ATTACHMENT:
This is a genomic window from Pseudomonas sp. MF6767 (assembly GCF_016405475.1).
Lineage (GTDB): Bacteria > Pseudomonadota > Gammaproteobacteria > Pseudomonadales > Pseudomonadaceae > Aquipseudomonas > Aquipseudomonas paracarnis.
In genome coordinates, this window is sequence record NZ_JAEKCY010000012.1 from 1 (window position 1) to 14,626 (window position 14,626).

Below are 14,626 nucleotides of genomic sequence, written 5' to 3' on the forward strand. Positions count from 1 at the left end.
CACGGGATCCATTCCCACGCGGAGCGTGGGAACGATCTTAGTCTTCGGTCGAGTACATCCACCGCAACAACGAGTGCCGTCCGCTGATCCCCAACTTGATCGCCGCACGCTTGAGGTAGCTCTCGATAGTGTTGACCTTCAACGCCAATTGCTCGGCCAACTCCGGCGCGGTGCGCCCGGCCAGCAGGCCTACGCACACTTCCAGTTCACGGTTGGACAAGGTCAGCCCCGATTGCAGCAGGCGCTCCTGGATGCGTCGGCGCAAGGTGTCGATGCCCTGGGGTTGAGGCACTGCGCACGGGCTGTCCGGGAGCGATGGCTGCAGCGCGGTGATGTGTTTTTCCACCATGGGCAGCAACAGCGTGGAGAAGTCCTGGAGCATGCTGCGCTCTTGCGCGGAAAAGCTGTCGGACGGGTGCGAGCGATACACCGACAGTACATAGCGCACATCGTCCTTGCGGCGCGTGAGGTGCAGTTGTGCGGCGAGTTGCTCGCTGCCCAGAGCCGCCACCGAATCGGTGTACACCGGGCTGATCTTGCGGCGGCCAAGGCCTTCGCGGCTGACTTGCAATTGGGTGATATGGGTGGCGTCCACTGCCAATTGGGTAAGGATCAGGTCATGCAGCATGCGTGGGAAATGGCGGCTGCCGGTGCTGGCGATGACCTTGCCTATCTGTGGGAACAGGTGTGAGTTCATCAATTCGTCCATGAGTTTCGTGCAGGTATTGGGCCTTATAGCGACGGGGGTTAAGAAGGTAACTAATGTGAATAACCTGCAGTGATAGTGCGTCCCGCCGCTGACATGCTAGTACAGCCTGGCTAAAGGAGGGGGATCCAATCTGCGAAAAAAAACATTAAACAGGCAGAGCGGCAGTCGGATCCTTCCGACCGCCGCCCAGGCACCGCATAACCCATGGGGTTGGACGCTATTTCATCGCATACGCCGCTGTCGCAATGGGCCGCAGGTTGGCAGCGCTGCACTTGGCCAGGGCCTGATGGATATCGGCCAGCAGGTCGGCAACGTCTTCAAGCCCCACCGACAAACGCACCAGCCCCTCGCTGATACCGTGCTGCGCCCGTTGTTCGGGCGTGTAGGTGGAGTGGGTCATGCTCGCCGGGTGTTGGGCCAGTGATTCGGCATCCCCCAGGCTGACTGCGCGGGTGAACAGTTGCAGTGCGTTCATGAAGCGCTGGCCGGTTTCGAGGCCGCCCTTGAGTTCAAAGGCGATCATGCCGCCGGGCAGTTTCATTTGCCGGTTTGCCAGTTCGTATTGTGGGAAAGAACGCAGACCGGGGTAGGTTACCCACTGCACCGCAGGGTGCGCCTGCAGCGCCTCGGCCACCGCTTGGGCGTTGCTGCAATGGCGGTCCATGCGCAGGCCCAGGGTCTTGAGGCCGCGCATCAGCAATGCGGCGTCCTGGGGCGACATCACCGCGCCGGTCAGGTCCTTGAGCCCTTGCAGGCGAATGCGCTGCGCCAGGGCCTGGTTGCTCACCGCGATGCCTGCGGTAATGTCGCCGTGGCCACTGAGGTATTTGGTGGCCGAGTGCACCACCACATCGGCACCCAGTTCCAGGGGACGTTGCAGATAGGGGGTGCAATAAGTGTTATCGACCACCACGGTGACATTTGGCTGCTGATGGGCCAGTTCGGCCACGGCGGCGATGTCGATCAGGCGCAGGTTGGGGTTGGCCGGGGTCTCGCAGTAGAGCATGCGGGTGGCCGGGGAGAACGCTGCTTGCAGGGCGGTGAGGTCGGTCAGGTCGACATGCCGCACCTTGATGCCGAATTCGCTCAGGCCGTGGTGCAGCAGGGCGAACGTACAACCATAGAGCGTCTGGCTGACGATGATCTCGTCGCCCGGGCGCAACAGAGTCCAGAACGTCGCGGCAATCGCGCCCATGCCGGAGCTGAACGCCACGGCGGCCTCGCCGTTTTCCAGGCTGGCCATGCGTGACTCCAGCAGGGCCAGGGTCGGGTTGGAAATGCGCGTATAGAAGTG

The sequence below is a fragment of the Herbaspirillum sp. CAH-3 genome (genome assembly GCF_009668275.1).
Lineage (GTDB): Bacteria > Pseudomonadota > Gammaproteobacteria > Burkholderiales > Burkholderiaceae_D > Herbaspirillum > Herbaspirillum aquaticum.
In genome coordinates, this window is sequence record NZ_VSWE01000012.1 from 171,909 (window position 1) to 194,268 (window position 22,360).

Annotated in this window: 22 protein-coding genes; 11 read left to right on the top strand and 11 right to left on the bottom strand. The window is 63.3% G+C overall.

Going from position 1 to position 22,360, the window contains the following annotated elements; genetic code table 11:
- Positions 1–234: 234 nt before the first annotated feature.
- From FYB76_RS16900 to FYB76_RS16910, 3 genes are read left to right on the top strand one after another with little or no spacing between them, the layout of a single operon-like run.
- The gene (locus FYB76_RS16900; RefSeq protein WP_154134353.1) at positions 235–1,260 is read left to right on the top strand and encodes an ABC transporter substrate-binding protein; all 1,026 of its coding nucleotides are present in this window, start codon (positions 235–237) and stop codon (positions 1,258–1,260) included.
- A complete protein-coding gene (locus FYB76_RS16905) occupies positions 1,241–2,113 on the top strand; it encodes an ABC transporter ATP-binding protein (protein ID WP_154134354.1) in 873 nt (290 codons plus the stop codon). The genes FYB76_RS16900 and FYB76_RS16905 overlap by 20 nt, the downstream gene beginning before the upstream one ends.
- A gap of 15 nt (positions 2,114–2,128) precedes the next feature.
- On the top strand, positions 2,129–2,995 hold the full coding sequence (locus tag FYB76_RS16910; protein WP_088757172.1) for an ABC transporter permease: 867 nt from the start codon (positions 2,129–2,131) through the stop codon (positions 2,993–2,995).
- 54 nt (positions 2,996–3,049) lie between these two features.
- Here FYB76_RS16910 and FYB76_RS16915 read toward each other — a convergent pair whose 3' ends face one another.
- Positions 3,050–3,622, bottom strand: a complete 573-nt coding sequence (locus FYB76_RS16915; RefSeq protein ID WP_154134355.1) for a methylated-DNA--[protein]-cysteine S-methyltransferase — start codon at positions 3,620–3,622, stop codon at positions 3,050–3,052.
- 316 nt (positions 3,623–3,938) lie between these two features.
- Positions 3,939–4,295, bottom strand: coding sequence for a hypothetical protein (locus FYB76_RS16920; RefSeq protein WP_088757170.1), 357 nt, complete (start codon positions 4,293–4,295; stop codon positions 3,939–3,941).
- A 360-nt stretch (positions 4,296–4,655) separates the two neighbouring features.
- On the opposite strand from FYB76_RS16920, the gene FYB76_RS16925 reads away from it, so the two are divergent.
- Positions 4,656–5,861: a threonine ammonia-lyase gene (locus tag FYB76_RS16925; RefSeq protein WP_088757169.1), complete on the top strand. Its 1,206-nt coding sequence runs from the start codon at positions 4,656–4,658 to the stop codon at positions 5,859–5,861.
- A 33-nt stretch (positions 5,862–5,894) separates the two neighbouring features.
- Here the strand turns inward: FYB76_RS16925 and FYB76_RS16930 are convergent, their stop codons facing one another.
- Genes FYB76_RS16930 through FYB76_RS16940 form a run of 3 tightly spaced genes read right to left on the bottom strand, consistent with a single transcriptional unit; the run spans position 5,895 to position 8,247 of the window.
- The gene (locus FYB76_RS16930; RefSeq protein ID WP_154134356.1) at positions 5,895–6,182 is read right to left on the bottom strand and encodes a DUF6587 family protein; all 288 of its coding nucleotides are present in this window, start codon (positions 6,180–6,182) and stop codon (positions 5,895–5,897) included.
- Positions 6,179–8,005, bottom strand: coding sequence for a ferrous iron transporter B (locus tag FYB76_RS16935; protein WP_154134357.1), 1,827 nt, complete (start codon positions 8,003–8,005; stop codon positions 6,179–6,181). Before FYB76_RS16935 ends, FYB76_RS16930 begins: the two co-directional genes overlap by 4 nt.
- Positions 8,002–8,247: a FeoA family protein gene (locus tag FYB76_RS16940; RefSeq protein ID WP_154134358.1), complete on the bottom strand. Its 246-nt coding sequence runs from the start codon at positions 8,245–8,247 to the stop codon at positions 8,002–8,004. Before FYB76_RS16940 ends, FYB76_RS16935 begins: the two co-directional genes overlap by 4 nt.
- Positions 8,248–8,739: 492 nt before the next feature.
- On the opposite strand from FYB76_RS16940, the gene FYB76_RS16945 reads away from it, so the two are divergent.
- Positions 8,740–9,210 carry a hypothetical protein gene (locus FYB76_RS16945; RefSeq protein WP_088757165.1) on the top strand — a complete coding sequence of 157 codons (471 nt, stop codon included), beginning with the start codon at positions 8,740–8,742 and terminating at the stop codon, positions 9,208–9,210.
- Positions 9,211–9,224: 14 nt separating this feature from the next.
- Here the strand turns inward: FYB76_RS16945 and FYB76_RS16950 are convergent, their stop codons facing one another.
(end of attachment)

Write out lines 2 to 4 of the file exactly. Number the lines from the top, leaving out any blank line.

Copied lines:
Lineage (GTDB): Bacteria > Pseudomonadota > Gammaproteobacteria > Pseudomonadales > Pseudomonadaceae > Aquipseudomonas > Aquipseudomonas paracarnis.
In genome coordinates, this window is sequence record NZ_JAEKCY010000012.1 from 1 (window position 1) to 14,626 (window position 14,626).

Below are 14,626 nucleotides of genomic sequence, written 5' to 3' on the forward strand. Positions count from 1 at the left end.